Alligators and Caimans: Alligatoridae
American Alligator (alligator Mississippiensis): Species Accounts
Physical characteristics: A large reptile, the American alligator has a black or dark grayish green back and tail with a white belly. Young alligators have numerous yellow markings on the back and tail. American alligators are sometimes confused with American crocodiles, but the crocodile has a snout that becomes thinner at the tip. The alligator's snout remains wide. Adult American alligators usually grow to 8 to 13 feet (2.4 to 4 meters) long, but some giants may reach 19 feet (5.8 meters) or more.
Geographic range: American alligators live in the United States from North Carolina down to Florida and west to Texas.
Habitat: American alligators make their homes in still or slow-moving freshwater areas, including marshes and swamps, rivers, and lakes. Occasionally, they make their way into the swimming pools of people who live near their natural habitat.
Diet: Meat-eaters, they will dine on almost any animal they come across, including turtles, fishes, mammals, and sometimes smaller alligators. They swallow most smaller prey whole. For larger animals, however, the alligators first drown the victim, then chomp off mouthfuls of flesh.
Behavior and reproduction: American alligators live in groups, with great grandparents, grandparents, parents, and children often sharing the same area. During the spring breeding season, the males try to interest the females by bumping softly against them and calling out with loud bellows. The females bellow, too, but much less often and not quite as loudly. After mating, the female lays 36 to 48 eggs, which hatch about two months later. She helps the young out of the nest and to the water. The family stays together for two or three months, and sometimes up to three years. The young alligators are ready to become parents themselves when they reach about 10 years old. American alligators live to be 50 years old or older.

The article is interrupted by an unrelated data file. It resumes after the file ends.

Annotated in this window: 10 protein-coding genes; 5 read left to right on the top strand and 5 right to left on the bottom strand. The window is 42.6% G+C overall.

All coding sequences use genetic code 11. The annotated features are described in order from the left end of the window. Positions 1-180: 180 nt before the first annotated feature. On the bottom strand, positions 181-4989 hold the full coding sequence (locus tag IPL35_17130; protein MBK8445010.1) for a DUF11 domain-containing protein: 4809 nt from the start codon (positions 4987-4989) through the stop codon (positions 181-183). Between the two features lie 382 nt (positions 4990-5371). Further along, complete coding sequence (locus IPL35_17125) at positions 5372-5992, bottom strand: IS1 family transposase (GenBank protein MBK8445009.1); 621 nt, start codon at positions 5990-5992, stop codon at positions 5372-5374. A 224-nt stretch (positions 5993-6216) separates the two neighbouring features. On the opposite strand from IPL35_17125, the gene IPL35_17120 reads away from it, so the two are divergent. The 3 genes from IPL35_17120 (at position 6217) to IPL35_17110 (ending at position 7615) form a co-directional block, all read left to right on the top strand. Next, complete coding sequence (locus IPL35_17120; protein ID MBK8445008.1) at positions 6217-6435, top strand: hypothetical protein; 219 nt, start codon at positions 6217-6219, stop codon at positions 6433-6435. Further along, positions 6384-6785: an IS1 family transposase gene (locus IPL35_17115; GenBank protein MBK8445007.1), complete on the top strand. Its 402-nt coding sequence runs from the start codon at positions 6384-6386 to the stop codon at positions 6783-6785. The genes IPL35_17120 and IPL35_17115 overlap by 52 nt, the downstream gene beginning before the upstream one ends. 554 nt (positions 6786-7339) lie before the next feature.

American alligators and people: In many areas, people like alligators because they bring money to the community through tourism, but at the same time dislike them because the reptiles sometimes eat pets or have to be removed from golf courses and swimming pools. Now that people have begun to move farther and farther into the alligators' habitat, attacks on humans have also become much more common. According to the Florida Fish and Wildlife Conservation Commission, alligator attacks on humans in that state from 1948 to 2003 numbered 326 and resulted in 13 deaths.
Conservation status: The World Conservation Union (IUCN) does not consider this species to be at risk, but the U.S. Fish and Wildlife Service lists it as Threatened or likely to become endangered in the foreseeable future. ∎
- Alligators and Caimans: Alligatoridae - Common Caiman (caiman Crocodilus): Species Accounts
- Alligators and Caimans: Alligatoridae - Conservation Status
- Other Free Encyclopedias
Animal Life ResourceDinosaurs, Snakes, and Other ReptilesAlligators and Caimans: Alligatoridae - Physical Characteristics, Diet, Behavior And Reproduction, Conservation Status, American Alligator (alligator Mississippiensis): Species Accounts - GEOGRAPHIC RANGE, HABITAT, CAIMANS ALLIGATORS AND PEOPLE